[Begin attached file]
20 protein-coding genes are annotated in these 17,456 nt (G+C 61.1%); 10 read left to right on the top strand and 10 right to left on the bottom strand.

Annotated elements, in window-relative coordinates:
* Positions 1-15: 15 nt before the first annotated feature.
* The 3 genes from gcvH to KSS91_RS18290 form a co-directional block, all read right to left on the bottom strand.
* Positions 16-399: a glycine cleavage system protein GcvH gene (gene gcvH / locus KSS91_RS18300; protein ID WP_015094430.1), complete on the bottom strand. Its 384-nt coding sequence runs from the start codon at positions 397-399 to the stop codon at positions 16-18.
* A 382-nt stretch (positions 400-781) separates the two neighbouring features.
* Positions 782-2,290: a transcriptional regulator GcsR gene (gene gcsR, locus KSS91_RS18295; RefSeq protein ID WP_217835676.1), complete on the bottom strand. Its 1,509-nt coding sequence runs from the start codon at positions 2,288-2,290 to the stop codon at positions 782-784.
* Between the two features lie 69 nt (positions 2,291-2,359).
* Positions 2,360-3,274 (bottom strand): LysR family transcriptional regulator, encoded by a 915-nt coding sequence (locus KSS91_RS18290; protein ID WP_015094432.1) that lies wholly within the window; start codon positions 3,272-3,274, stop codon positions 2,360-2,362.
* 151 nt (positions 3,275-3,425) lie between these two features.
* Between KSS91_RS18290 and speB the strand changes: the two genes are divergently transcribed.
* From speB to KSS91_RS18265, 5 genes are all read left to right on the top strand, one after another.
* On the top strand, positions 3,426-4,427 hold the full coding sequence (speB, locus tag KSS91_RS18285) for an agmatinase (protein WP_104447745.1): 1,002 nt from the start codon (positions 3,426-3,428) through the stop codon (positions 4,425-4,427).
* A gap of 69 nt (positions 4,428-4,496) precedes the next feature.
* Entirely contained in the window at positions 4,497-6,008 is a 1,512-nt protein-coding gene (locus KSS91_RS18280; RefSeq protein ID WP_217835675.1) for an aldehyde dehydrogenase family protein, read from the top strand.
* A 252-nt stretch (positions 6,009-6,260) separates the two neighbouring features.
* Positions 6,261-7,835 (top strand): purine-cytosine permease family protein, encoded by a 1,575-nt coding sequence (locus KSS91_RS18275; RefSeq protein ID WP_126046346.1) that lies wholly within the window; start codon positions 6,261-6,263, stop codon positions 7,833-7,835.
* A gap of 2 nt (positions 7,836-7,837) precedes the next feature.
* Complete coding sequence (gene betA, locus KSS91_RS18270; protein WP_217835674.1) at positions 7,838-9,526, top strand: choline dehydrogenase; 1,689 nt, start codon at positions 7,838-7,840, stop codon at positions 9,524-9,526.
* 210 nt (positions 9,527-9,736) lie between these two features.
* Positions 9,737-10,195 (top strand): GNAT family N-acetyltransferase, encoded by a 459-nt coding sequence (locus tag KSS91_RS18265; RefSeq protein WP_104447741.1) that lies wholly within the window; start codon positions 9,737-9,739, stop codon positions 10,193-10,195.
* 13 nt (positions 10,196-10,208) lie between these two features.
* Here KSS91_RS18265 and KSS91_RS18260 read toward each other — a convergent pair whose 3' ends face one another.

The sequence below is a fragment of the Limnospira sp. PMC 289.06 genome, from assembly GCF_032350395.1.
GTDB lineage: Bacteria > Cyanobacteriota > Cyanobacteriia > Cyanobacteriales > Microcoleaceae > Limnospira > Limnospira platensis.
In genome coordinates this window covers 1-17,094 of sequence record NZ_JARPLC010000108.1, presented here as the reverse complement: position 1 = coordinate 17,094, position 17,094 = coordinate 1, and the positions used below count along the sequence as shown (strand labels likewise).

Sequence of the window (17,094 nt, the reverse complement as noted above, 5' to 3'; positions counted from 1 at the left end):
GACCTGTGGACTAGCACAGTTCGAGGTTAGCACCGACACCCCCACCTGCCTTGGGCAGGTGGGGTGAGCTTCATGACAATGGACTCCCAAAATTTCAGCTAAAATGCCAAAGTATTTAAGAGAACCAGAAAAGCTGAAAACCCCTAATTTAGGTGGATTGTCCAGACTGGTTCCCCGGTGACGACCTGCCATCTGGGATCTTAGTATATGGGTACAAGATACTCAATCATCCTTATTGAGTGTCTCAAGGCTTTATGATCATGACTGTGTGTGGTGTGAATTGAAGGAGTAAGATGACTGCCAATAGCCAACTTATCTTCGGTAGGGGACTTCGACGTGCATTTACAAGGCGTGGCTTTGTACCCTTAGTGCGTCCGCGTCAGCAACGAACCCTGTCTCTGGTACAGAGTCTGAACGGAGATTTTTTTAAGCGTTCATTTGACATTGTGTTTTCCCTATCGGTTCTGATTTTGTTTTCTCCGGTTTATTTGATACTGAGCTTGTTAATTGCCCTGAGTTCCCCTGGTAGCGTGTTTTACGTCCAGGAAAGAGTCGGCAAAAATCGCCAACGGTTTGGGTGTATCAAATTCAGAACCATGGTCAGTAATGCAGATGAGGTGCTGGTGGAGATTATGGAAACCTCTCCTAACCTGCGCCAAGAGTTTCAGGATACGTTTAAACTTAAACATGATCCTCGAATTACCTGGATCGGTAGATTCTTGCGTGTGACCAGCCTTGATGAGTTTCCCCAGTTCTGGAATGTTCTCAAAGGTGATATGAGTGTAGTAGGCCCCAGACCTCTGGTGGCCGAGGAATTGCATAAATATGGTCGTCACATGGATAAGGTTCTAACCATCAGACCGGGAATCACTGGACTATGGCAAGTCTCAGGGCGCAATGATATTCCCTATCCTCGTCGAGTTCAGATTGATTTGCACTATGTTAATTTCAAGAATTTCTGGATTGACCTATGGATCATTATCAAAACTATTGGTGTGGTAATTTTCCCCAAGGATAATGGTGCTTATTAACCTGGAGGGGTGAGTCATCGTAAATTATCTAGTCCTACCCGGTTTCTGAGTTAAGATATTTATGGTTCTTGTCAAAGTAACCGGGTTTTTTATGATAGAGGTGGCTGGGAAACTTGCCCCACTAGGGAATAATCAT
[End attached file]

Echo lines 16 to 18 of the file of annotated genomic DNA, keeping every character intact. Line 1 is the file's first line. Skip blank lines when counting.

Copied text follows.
* A 252-nt stretch (positions 6,009-6,260) separates the two neighbouring features.
* Positions 6,261-7,835 (top strand): purine-cytosine permease family protein, encoded by a 1,575-nt coding sequence (locus KSS91_RS18275; RefSeq protein ID WP_126046346.1) that lies wholly within the window; start codon positions 6,261-6,263, stop codon positions 7,833-7,835.
* A gap of 2 nt (positions 7,836-7,837) precedes the next feature.